American educators returning to their schools in 2002 are facing more than January slush and post-holiday blahs.
From Long Island to Los Angeles, teachers and administrators are strapped with the tightest budgets in 10 years, forcing tough choices between textbooks and lockers, school plays and hockey rinks, band uniforms and computer terminals.
Straitjacketed by a faltering US economy, they are also having to wave goodbye to a decade of budgetary good times that helped fuel a string of education reforms - from smaller class sizes to new teacher training programs.
"Educators in state after state after state are trying to figure out where they can make cuts and how it will impact their district for the future," says Bob Chase, president of the National Education Association.
Lean economic times have opened a $40 billion hole in the state general funds on which schools heavily rely.
Budgets for public schools alone - serving 48 million students - have been slashed by $11 billion in the current school year, according to a recent congressional report.
"The fact is, reforms require resources to get results, and many [districts] are in danger of derailing what they've already accomplished," Mr. Chase says.
The $26.5 billion education reform law signed by President Bush Tuesday will provide a measure of relief to some districts.
But the money is largely earmarked for academic testing, literacy programs, and transfers for those in the worst public schools. Moreover, implementing the new testing regime, analysts say, could cost many times the amount Washington provided.
The law comes amid complaints that the 20 percent increase from current spending (from $18.5 billion to $26.5 billion a year) is far less than originally sought. And since states remain responsible for the bulk of K-12 funding - about $146 billion annually - the overall money squeeze remains.
Following California, where Gov. Gray Davis announced a $850 million cut to public education Tuesday, the hardest-hit states include New York, Florida, Illinois, Minnesota, and Oregon.
School districts in those states are leading a parade of others to lay off teachers, curtail textbook and other purchases, put more children into fewer classrooms and schools, postpone repairs, and scale back teacher training.
Recent actions include:
The New York City Board of Education faces a $400 million gap and is targeting after-school reading programs and middle-school sports.
Central Florida school districts have already decided to scale back summer school and dip into emergency funds.
In the Twin Cities, a Jan. 8 survey of 27 districts found $100 million in red ink, forcing plans to close schools, delay openings, shorten school weeks and alter district calendars.
Oregon may boost class sizes, cut language and arts education, or shorten the school year.
Across the nation, belt-tightening moves often start with temporary measures, in an effort to avoid gouging programs that have taken years to create.
Some states and cities, for example, are imposing hiring freezes, travel restrictions, and even dipping into tobacco-settlement funds. With hopes that the current economic downturn could ease by spring, many are dipping into emergency reserves, rainy-day funds, or delaying payment of bills.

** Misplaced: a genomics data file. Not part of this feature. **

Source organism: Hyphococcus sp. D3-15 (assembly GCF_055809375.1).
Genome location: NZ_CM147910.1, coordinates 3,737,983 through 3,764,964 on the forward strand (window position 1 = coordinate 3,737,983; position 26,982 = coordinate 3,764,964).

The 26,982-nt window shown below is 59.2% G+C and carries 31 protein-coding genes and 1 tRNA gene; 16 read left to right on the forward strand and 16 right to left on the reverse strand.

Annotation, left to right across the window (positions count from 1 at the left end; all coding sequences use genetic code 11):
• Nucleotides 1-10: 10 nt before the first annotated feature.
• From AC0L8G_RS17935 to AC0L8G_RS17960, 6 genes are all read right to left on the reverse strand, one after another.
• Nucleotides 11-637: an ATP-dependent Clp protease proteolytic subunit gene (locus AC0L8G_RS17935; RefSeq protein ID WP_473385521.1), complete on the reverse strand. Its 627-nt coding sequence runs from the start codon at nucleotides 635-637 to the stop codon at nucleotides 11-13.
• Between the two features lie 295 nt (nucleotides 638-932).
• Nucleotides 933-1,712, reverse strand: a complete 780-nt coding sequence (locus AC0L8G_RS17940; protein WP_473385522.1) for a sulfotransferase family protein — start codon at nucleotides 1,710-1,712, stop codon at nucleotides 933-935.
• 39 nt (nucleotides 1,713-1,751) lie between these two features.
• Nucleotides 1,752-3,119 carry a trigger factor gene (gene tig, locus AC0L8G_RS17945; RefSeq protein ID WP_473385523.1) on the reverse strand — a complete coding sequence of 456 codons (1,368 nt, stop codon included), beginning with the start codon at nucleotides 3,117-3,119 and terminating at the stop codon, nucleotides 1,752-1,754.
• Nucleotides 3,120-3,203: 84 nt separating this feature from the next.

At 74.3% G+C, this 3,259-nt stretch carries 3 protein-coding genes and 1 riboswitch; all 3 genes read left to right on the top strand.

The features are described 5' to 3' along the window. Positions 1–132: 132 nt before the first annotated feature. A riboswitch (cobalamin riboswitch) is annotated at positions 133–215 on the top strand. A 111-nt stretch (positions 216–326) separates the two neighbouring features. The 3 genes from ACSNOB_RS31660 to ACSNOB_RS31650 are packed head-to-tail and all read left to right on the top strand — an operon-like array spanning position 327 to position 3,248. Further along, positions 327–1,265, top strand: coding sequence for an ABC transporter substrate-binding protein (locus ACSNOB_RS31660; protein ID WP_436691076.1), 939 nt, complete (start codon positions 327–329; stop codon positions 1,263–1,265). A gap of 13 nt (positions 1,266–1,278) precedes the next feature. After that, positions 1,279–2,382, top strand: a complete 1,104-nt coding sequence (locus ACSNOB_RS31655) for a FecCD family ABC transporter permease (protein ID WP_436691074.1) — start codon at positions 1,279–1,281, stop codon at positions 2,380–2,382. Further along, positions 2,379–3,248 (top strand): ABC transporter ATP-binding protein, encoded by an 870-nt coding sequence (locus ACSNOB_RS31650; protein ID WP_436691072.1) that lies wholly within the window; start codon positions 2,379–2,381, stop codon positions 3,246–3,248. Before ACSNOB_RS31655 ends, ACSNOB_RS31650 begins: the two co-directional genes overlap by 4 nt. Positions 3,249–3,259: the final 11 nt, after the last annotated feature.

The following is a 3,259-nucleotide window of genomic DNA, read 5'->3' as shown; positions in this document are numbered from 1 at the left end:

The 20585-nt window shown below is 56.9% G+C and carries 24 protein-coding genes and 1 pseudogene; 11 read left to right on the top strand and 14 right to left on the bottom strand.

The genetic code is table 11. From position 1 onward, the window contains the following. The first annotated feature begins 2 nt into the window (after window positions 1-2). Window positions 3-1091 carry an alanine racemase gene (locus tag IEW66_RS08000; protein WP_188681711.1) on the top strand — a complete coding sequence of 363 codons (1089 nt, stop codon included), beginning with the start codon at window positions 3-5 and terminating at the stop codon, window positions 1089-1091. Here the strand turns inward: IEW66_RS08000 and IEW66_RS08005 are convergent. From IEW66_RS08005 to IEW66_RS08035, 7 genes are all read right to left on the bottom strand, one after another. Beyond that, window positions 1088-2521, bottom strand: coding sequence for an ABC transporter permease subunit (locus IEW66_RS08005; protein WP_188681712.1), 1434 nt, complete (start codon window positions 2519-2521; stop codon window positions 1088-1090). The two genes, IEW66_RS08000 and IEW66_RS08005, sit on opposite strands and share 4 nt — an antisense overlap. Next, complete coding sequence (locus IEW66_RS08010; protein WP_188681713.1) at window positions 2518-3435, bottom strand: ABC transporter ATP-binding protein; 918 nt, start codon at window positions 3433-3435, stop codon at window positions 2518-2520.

"We are cutting overhead and temp staff, so that if there is a quick [economic] recovery we will not have torn apart some of the basic structures of our working programs," says Ruth McKenna, administrator for a school district in San Francisco.
Likewise in Missouri, where legislators are facing their first cutbacks in aid to public schools since 1992, Gov. Bob Holden is still trying to preserve $220 million in his strapped budget to continue planned increases in for reading and math programs.
And in Lancaster, Penn., school district Superintendent Vicki Phillips says she is looking for any way to avoid reversing three years in gains for underprivileged youths in grades K-3.
When Ms. Phillips took over in 1997, 70 percent of those youths were in the state's lowest quartile on key state exams. Now, through an emphasis on early-childhood development and teacher training, the number is 20 percent.
"I'm being asked to cut $1.5 million, but I won't do it because to do so would devastate those kids and teachers," says Phillips. "We are working with legislators, chamber of commerce, and neighborhoods to come with out-of-the box solutions."
In many states, such as California, public schools account for 40 percent or more of state budgets.
"We've got to hand it to Governor Davis. He is trying to stay as far away from the classroom with his cuts as possible," says Wayne Johnson, President of the California Teachers Association. He lauds Davis for rolling forward a $250 million bill for energy costs to next year to help pay for education programs.
But even as legislators and administrators at the district and state levels juggle accounts, those school principals are still getting stuck with hard decisions.
"It's a downward spiral," says Cynthia Augustine, principal of Columbus Middle School in Canoga Park here.
Her biggest problem: outdoor lockers that are in such disrepair that kids can't properly house the expensive, new textbooks they have - meaning books will need to be replaced sooner than they usually would.
"Everything I do is like trying to rob Peter to pay Paul," says Augustine. "If I take from one fund to pay for another .... somebody suffers and it sets off a domino that continues in many directions.... In the end, the resources simply aren't there."